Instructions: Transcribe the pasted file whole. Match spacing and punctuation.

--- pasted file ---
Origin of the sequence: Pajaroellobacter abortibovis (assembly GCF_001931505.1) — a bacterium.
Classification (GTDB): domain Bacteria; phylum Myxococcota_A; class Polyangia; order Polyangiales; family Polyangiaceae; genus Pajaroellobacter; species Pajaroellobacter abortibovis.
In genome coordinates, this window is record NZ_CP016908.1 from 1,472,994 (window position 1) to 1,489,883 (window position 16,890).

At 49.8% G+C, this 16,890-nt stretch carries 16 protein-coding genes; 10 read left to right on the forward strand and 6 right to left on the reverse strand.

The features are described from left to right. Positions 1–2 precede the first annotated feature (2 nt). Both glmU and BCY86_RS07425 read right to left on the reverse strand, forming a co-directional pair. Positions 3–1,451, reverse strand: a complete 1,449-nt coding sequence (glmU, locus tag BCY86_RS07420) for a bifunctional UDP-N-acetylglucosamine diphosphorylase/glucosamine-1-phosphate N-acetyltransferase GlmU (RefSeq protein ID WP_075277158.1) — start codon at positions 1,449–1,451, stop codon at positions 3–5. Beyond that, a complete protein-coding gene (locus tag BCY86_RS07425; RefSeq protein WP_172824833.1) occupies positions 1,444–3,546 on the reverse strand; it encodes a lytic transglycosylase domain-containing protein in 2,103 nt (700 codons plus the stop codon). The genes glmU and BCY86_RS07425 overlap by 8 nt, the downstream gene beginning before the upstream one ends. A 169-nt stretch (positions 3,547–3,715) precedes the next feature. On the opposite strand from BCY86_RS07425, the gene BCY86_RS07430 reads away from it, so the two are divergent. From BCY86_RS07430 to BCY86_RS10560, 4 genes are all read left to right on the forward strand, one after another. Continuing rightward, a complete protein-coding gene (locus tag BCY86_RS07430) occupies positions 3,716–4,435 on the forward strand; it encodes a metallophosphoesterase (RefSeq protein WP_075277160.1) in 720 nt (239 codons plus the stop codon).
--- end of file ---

Origin of the sequence: Pajaroellobacter abortibovis (assembly GCF_001931505.1) — a bacterium.
Classification (GTDB): domain Bacteria; phylum Myxococcota_A; class Polyangia; order Polyangiales; family Polyangiaceae; genus Pajaroellobacter; species Pajaroellobacter abortibovis.
In genome coordinates, this window is record NZ_CP016908.1 from 1,472,994 (window position 1) to 1,489,883 (window position 16,890).

At 49.8% G+C, this 16,890-nt stretch carries 16 protein-coding genes; 10 read left to right on the forward strand and 6 right to left on the reverse strand.

The features are described from left to right. Positions 1–2 precede the first annotated feature (2 nt). Both glmU and BCY86_RS07425 read right to left on the reverse strand, forming a co-directional pair. Positions 3–1,451, reverse strand: a complete 1,449-nt coding sequence (glmU, locus tag BCY86_RS07420) for a bifunctional UDP-N-acetylglucosamine diphosphorylase/glucosamine-1-phosphate N-acetyltransferase GlmU (RefSeq protein ID WP_075277158.1) — start codon at positions 1,449–1,451, stop codon at positions 3–5. Beyond that, a complete protein-coding gene (locus tag BCY86_RS07425; RefSeq protein WP_172824833.1) occupies positions 1,444–3,546 on the reverse strand; it encodes a lytic transglycosylase domain-containing protein in 2,103 nt (700 codons plus the stop codon). The genes glmU and BCY86_RS07425 overlap by 8 nt, the downstream gene beginning before the upstream one ends. A 169-nt stretch (positions 3,547–3,715) precedes the next feature. On the opposite strand from BCY86_RS07425, the gene BCY86_RS07430 reads away from it, so the two are divergent. From BCY86_RS07430 to BCY86_RS10560, 4 genes are all read left to right on the forward strand, one after another. Continuing rightward, a complete protein-coding gene (locus tag BCY86_RS07430) occupies positions 3,716–4,435 on the forward strand; it encodes a metallophosphoesterase (RefSeq protein WP_075277160.1) in 720 nt (239 codons plus the stop codon).